Tuesday, September 26, 2023

Wisdom Where We Find It

I have a tendency to take wisdom where I find it.

Obviously, scripture is by far the world’s greatest and purest wisdom source, the only fountain completely safe to drink from — provided, of course, you interpret the Bible correctly — and therefore the only one I drink from time and time again, to the best of my ability every day of my life. Nevertheless, there are numerous useful sources of ‘small-t truth’ out there to explore in the time that remains to us — provided we filter them through the word of God on the way into our brains rather than simply accepting sophistry or snappy formulations as the real deal.

To the pure, all things are pure, right?

Fooled by Randomness

Lately I’ve been enjoying Nassim Nicholas Taleb, the ex-Wall Street financial analyst and trader-turned-philosopher, author of Fooled By Randomness, The Black Swan and other collections of reflections on how and why men succeed and fail, why we think the way we do, and why we are so often wrong about almost everything.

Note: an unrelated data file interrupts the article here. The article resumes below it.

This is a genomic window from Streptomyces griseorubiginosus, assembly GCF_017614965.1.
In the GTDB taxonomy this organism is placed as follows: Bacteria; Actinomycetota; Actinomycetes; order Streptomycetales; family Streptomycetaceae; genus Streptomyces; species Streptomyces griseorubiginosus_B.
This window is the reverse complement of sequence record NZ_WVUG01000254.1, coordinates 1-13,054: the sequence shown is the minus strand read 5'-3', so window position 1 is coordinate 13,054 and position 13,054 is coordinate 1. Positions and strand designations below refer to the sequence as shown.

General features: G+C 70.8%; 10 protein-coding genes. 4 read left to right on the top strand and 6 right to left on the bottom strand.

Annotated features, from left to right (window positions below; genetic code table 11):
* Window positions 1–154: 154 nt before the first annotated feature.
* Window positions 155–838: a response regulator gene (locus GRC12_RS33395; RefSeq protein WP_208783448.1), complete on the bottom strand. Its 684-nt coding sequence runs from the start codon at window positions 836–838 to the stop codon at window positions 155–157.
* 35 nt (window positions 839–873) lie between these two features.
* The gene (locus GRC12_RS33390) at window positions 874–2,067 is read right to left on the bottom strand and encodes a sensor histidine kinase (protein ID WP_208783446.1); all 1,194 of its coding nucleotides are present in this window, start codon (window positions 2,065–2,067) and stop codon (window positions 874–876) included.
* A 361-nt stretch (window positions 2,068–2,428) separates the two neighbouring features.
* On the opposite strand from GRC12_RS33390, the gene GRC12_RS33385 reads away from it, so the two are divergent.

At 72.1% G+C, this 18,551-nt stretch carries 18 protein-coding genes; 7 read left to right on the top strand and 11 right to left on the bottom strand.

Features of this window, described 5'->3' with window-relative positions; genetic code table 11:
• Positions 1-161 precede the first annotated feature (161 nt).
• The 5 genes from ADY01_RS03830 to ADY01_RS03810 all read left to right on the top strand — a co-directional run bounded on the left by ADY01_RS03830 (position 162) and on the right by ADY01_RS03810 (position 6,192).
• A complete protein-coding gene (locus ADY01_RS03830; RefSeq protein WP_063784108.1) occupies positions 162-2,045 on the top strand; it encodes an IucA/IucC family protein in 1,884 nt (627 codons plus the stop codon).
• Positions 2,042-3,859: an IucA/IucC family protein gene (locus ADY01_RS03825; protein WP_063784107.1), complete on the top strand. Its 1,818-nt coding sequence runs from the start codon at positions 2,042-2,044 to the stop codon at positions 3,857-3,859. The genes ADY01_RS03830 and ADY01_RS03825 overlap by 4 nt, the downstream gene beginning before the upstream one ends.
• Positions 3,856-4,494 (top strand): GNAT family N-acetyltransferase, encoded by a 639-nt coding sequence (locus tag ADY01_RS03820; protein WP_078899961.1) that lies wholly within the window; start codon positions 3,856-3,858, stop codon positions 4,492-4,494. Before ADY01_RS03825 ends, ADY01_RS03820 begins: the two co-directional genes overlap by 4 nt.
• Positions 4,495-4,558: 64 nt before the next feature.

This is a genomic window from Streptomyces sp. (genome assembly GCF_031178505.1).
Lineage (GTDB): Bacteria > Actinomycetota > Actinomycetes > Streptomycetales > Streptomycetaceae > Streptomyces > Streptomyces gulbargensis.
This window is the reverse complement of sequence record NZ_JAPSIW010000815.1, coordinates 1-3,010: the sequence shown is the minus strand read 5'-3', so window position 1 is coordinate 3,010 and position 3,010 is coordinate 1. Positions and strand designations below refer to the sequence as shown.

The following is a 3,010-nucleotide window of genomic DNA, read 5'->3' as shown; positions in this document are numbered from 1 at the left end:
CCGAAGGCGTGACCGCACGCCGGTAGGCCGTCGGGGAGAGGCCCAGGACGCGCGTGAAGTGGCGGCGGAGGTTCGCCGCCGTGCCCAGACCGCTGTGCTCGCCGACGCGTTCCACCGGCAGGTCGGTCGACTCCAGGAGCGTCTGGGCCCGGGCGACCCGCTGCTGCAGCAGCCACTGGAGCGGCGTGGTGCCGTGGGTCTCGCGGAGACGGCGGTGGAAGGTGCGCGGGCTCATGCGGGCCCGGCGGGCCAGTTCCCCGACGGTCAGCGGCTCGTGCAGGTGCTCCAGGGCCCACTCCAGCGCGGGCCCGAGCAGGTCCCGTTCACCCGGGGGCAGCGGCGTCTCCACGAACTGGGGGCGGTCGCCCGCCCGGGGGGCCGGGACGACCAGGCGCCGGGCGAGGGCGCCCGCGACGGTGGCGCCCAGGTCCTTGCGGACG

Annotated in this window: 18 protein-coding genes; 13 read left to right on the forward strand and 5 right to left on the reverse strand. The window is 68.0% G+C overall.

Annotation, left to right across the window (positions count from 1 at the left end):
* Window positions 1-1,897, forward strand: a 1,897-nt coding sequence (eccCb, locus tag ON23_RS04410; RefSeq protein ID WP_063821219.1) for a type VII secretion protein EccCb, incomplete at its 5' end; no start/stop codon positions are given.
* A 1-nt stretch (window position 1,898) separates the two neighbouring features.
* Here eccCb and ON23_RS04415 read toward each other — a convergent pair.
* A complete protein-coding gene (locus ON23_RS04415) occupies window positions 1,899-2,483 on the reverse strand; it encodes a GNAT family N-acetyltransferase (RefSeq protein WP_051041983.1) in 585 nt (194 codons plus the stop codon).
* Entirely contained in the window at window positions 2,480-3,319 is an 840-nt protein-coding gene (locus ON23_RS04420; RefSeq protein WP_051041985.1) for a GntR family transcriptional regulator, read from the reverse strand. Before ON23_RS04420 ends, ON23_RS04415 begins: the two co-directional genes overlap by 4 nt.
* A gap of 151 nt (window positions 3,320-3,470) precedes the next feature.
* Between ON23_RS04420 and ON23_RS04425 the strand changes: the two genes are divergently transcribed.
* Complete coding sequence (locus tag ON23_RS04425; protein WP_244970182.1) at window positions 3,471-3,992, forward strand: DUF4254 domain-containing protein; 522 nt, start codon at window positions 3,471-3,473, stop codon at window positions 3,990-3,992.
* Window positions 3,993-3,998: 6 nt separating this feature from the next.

Truly, we are.

Taleb proved instantly likable the moment I discovered he agrees with me about all kinds of things I’ve observed over the last ten years in this space about human nature. Say, for instance, our natural propensity to construct largely false narratives about our lives and those of others. Or the fact that even the most well-documented truths can only be apprehended probabilistically. Or, maybe, our inclination to reduce complex situations to manageable binaries in our heads. Or, perhaps, our tendency to let failure define us rather than move us to apply the lessons failure teaches. Or the fact that one of the best things we can ever do for ourselves is watch less news rather than more, and read our enemies as well as our friends. Negative reinforcement of our beliefs is often the most effective sort.